Format: oversized paperback, first edition, 2013
Reading Time: about 6 hours
I had mixed feelings about reading and reviewing this book. On one hand, I really enjoyed the first two books in the Age of Steam series. On the other hand, it’s looking like the series is done, since it is now 2018 and it’s going on 5 years since a fourth book could have been written but hasn’t. That’s unfortunate, because Monk had planned the series to run for about 7 books, so the end of this book right now is literally The End, and does not resolve the rest of the story that would have continued in the last 4 books. So with a heavy heart, I’ll proceed with this review. Minor spoilers lie ahead.
Monk’s prose continues to be wonderful, and the dialog is snappy and often witty. I chuckled a few times, although there were no laugh-out-loud moments. The characters remain fairly consistent in their mannerisms and actions. The whole cast is back from the previous book: Cedar, Wil, Mae, Rose, Hink, and the Madder brothers, and some new characters are introduced: the mysterious Mr. Wicks, how has a tendency to keep popping up; Father Kyne, a native American preacher who has a hold over the Madders; and Mayor Vosbrough, who seems to be up to no good. The story is told from Cedar’s and Rose’s perspectives as each chapter alternates between the two. Cedar is with Mae and the Madders as they search for the holder; Rose is still in the coven as repairs are being made to the airship from the last book, Tin Swift. Towards the end there are a few chapters from Hink’s perspective. Wil gets more time in human form, and although I like his character in wolf form, it is still a welcome change.
Unfortunately, there are several problems with the story. Nothing really happens until about 150 pages in. The story is not necessarily bad…it just moves at a glacial pace as characters move around and try to solve mysteries. Part of the problem, which is true for any story that uses alternating viewpoints, is that if you find one viewpoint more interesting than the other, you must struggle through one you like like to get to the one you like more. For me, I wanted to follow Cedar’s viewpoint, which I found far more interesting. Trying to track down the holder, Father Kyne’s hold over the Madders, the Madders’ history in Des Moines and with Vosbrough, Cedar’s curse…these are all very compelling plot points. Rose’s story, on the other hand, deals with jealousy and her relationship with Hink, a train ride, and the introduction of Wicks. It is thoroughly, totally uninteresting. Wicks himself is the most ho-hum character Monk has created. At first he is in the story as jealous tension, then he pops up at various places without any explanation as to how or why he is there. He’s mostly useless and annoying, and totally unnecessary to the plot.
Spoiler alert – skip to the next paragraph if necessary. Another problem is that with the glacial pace through most of the book, the last 40 pages seemed rushed and a bit scattered, almost as if Monk wasn’t sure about which way to take the story. The finale with Vosbrough is very anti-climactic and underwhelming. Cedar should be dead but inexplicably soldiers on, impossible to kill, robbing the story of tension (the same complaint I had with Tin Swift). Some plot points are never explained fully: how were the children taken? Why did their tracks end at the river, but they weren’t found at the river? Why did the Strange bite Cedar on the shoulder in his dream, and why did it keep bothering him when he wasn’t dreaming? Why did the Strange guide him to Vosbrough’s generator instead of to the place where its brethren were being held? If the Strange can enter dead bodies anytime, why don’t they do this to free their trapped brethren? What was the power plant used for? Why did Cedar have memories of Vosbrough that were vague and incoherent? Why was Cedar slow to heal even before his transference with Father Kyne? What is the significance of a cold copper triangle Cedar found and put in his pocket? Why did the Strange attack him after it lead him to the children? There are far too many unanswered questions and plot points that don’t make sense that left me feeling confused and unsatisfied.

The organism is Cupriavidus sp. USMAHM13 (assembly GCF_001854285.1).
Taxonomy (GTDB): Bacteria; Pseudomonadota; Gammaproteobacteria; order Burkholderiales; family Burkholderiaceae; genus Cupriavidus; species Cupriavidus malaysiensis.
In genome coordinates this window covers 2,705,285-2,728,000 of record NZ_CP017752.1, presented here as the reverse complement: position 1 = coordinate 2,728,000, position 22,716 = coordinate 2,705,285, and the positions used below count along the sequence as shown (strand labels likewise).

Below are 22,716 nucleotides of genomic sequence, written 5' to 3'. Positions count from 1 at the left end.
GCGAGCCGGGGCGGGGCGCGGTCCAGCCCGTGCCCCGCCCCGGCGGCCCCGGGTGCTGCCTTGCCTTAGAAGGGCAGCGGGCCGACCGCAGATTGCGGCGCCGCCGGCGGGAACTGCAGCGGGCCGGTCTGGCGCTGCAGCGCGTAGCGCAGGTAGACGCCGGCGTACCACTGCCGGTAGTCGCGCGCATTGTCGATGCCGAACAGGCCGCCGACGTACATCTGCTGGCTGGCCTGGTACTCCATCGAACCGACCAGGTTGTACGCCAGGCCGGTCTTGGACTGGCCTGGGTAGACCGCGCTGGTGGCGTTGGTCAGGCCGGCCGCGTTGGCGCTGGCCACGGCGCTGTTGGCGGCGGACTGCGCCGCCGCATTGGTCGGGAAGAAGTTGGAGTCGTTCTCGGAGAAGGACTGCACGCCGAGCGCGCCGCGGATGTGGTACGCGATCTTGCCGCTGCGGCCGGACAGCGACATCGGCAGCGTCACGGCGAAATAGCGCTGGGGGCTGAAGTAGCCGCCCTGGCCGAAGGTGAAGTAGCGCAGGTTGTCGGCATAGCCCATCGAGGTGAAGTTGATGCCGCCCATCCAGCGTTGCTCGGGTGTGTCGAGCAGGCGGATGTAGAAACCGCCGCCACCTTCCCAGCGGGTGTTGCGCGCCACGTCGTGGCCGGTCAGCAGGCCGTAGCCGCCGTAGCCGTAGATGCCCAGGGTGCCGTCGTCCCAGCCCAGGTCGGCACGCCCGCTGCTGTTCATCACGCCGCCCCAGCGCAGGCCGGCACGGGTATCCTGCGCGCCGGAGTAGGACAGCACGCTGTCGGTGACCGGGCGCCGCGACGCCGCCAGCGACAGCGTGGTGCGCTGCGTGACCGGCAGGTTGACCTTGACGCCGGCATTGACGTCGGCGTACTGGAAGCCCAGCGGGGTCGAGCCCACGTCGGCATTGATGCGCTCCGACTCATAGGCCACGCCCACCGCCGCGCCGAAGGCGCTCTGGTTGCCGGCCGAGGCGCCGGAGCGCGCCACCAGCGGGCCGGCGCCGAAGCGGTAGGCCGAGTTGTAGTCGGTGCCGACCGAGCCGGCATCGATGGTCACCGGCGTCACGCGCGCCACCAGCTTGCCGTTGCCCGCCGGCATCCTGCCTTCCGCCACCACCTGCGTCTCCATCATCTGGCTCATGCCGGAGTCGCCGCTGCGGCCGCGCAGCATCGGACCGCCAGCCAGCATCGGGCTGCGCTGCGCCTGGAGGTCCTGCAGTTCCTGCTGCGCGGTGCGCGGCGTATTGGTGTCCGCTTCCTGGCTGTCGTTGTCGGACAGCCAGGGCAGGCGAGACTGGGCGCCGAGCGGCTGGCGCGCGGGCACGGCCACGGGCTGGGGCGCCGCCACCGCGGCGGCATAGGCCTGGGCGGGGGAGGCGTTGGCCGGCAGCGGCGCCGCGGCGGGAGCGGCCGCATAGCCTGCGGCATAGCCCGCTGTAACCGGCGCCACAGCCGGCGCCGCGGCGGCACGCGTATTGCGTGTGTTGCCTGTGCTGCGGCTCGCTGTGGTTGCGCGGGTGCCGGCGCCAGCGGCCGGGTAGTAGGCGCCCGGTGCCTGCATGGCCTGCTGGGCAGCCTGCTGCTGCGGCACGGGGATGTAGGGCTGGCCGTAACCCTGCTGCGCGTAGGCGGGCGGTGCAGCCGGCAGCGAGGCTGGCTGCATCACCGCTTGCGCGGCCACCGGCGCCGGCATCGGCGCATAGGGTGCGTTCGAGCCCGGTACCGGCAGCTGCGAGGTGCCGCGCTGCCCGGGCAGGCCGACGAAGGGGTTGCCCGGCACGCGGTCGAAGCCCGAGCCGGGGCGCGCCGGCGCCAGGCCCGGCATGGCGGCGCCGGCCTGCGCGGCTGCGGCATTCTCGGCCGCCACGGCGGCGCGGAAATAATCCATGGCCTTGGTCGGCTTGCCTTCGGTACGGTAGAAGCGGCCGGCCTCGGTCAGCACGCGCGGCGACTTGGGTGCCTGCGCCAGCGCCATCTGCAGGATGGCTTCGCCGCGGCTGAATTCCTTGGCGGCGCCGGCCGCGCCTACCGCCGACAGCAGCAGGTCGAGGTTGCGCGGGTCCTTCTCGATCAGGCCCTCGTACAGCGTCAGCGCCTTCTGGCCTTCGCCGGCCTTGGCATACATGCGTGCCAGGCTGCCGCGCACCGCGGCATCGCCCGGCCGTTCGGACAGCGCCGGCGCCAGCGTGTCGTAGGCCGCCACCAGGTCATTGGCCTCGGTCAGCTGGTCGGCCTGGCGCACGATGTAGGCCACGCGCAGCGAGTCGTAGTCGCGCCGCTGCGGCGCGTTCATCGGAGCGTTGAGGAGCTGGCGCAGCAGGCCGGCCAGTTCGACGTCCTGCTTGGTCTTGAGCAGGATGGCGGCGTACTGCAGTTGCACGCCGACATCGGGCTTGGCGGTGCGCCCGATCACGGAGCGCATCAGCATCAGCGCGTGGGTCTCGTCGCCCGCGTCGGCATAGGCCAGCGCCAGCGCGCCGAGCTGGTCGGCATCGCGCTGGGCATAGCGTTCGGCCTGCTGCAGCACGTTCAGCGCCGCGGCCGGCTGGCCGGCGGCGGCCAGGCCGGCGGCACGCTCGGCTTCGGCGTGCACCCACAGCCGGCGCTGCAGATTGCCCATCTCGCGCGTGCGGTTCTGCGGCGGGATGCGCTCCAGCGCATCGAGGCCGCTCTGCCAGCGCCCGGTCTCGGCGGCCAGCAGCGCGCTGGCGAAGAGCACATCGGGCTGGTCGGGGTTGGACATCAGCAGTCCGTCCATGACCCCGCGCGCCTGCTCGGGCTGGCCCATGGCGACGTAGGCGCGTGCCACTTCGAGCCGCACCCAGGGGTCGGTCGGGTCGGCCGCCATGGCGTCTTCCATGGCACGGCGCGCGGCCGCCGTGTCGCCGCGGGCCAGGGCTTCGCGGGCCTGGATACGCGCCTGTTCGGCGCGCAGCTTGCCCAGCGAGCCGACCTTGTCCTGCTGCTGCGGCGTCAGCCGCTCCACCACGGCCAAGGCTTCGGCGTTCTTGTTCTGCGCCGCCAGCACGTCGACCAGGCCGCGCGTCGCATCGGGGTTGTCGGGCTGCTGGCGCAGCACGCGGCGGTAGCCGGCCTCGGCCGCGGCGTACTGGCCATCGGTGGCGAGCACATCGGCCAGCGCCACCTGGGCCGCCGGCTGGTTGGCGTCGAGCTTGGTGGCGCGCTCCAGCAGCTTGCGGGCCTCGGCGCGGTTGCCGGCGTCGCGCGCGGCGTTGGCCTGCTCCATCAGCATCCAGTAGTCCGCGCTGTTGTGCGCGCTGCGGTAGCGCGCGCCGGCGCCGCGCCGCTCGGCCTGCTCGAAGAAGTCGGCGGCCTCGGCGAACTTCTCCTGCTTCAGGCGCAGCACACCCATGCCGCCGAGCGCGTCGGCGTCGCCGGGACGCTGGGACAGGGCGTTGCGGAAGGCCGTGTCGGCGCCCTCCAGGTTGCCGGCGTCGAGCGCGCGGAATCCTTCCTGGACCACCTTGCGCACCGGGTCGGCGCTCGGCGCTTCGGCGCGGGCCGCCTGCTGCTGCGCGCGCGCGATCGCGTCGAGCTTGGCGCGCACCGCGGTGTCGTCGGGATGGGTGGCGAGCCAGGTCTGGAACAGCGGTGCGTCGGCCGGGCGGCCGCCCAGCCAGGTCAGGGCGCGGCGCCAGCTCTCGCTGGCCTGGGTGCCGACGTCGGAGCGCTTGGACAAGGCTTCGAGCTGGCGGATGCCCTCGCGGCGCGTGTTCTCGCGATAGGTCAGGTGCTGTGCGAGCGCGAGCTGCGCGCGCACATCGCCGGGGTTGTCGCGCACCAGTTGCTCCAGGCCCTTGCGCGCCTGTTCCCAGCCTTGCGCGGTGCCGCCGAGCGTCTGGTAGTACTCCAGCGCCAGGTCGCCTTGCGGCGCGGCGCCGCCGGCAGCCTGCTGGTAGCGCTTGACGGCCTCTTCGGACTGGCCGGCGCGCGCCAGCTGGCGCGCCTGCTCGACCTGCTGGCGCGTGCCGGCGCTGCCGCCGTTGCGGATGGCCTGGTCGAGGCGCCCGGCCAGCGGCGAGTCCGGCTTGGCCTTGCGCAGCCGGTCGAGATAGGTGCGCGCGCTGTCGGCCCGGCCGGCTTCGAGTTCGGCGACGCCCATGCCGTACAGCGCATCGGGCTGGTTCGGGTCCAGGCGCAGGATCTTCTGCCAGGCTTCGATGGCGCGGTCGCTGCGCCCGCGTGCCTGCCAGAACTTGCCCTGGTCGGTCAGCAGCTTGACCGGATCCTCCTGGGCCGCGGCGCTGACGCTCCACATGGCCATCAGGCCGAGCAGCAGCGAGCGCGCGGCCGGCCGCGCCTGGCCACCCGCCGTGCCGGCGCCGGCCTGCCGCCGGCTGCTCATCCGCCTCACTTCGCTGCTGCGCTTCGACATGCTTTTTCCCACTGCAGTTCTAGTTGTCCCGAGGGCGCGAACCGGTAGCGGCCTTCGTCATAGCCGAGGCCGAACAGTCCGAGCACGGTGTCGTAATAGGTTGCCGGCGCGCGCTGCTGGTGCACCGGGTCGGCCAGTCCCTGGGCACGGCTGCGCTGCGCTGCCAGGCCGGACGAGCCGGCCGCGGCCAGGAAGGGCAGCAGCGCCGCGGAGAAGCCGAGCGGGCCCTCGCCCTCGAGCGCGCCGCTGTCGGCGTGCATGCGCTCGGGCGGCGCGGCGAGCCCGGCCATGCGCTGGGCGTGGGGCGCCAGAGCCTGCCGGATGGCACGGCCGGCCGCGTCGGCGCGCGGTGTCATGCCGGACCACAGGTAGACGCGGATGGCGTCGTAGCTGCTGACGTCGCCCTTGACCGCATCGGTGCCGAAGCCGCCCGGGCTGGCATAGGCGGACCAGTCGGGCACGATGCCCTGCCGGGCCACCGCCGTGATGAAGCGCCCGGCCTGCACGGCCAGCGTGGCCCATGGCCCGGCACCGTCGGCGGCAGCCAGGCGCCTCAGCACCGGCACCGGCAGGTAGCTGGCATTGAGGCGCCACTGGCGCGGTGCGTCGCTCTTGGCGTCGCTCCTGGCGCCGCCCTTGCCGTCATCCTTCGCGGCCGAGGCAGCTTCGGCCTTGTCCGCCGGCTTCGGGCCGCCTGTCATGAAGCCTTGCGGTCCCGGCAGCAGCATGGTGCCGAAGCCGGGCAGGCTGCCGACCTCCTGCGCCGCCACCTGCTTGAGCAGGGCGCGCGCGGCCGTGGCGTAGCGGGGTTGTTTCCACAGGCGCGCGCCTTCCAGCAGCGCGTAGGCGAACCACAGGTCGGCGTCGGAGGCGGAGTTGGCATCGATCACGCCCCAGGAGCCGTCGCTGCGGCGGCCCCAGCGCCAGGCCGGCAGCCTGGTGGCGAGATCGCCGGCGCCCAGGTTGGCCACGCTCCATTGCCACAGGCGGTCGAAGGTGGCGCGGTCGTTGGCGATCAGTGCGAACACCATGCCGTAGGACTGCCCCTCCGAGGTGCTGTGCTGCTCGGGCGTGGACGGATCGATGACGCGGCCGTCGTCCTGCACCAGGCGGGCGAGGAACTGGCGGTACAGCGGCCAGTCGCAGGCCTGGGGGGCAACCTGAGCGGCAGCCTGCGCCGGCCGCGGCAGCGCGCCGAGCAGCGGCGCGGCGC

I’m disappointed to say I didn’t enjoy this story as much as I did the previous two books. It had too many non-compelling pages, an ending that feels rushed, too much time devoted to the useless Mr. Wicks, and some glaring plot holes that remain unanswered. I do appreciate the amount of time Monk has to put into research, and I would have liked to see the automaton featured in the story more, but maybe that was a setup for the next book. Perhaps in the future the author will write a fourth Age of Steam book, and if so I’ll give it a read in the hope that it redeems the series. And if another book is not forthcoming, it’s a shame that this is the way it all ends, fading away instead of going out with a bang, because Age of Steam was becoming one of my favorite series.